Never really one of those kids who doodle dress designs on their math homework, Garman says he had little interest in fashion until his freshman year at Colorado State University in Fort Collins. Though he was majoring in speech and communications, he and a few friends almost by accident cobbled together a business creating t-shirts. They dubbed their venture the Sir Famous Rock Star T-shirt Company, and incorporated unique features in the designs, including gold foil and a burnout fabric process that put holes in the shirts.
“We thought it was pretty fun and cool,” he laughs. “I found out I have a love for both the design side and the business side of fashion.”
By his junior year, Garman created a business plan after seeking advice from his family and his parent’s friends who would fund his new business. He researched every aspect of the clothing trade and analyzed the style aesthetic of favorite designers like Tom Ford and Marc Jacobs. Alexander Wang was another huge influence.
“These people create timeless garments that are as much architecture as they are fashion. Alexander Wang’s work immediately spoke to me because he did leggings and t-shirts that everybody wanted to wear; they made girls of all ages look amazing.”
Garman followed the same path; rejecting the temptation of gimmicky fashion and creating a classic look expressed in a softly curve-flattering jersey fabric. Right now, his collection is small, only about a dozen pieces in all, mostly black. About 100 copies of each garment are available, retailing from about $180 to $500, and most can be worn in virtually any season. The designer intends to expand the collection, with plans to be in a half dozen stores in Arizona, California and New York by February. The Cartel Noir collection is also sold online.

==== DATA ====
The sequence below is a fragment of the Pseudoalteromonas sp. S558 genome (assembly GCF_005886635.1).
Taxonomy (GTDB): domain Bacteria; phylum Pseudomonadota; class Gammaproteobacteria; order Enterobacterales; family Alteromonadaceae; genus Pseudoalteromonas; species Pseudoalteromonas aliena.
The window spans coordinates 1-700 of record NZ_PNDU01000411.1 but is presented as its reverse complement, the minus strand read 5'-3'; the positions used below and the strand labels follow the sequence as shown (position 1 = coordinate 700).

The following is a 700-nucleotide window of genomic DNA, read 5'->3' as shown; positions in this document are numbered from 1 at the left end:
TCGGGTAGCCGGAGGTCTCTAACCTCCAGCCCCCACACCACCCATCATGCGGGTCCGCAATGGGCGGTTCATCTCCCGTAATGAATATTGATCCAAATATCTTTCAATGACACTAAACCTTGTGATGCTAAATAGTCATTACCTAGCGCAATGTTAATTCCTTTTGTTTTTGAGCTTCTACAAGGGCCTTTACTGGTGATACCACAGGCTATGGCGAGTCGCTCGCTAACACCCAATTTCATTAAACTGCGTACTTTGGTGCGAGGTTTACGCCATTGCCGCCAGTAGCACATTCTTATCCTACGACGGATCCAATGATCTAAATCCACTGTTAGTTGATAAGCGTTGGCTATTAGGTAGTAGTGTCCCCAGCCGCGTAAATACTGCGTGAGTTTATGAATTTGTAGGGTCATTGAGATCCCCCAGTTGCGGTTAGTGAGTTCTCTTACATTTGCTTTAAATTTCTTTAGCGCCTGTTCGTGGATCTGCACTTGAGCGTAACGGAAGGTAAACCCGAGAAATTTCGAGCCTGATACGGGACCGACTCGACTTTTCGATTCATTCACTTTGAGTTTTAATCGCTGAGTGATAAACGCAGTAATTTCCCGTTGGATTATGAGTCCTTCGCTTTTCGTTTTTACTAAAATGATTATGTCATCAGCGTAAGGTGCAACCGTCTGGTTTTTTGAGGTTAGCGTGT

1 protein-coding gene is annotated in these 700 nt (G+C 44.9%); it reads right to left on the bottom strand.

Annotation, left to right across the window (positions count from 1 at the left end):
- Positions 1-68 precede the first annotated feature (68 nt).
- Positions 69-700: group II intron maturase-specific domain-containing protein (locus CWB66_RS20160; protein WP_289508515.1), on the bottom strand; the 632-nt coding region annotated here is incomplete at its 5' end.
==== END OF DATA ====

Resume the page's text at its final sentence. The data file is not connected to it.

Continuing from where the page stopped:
Garman has some advice for other young entrepreneurs. “Love what you do, because a lot of it is truly a grind in a good way, but very creatively rewarding. To see a person wearing something that you created and they’re proud to wear it because it makes them feel beautiful – that’s really satisfying.”
Anthony Scully aka Tony Castle
When last we encountered our hero, he was a goofy, shock-haired teenager who hijacked the daily Battle Mountain in-school announcement TV program and warped it into his personal version of Jon Stewart’s The Daily Show. He called it Tony Time, and shot footage featuring his friends skateboarding and punching each other in the face. He still can’t believe he and his posse got away with it.
“It was definitely funny and inappropriate,” muses Tony today from the Manhattan hideout where he’s now helming his own production company. The son of Annah Scully, young Tony had some unflappable performance mojo stored up from all the mom-directed productions he had acted in since he was only 10. “I don’t know if it’s genetic or it’s just shoved down your throat enough that you just accept it,” he says.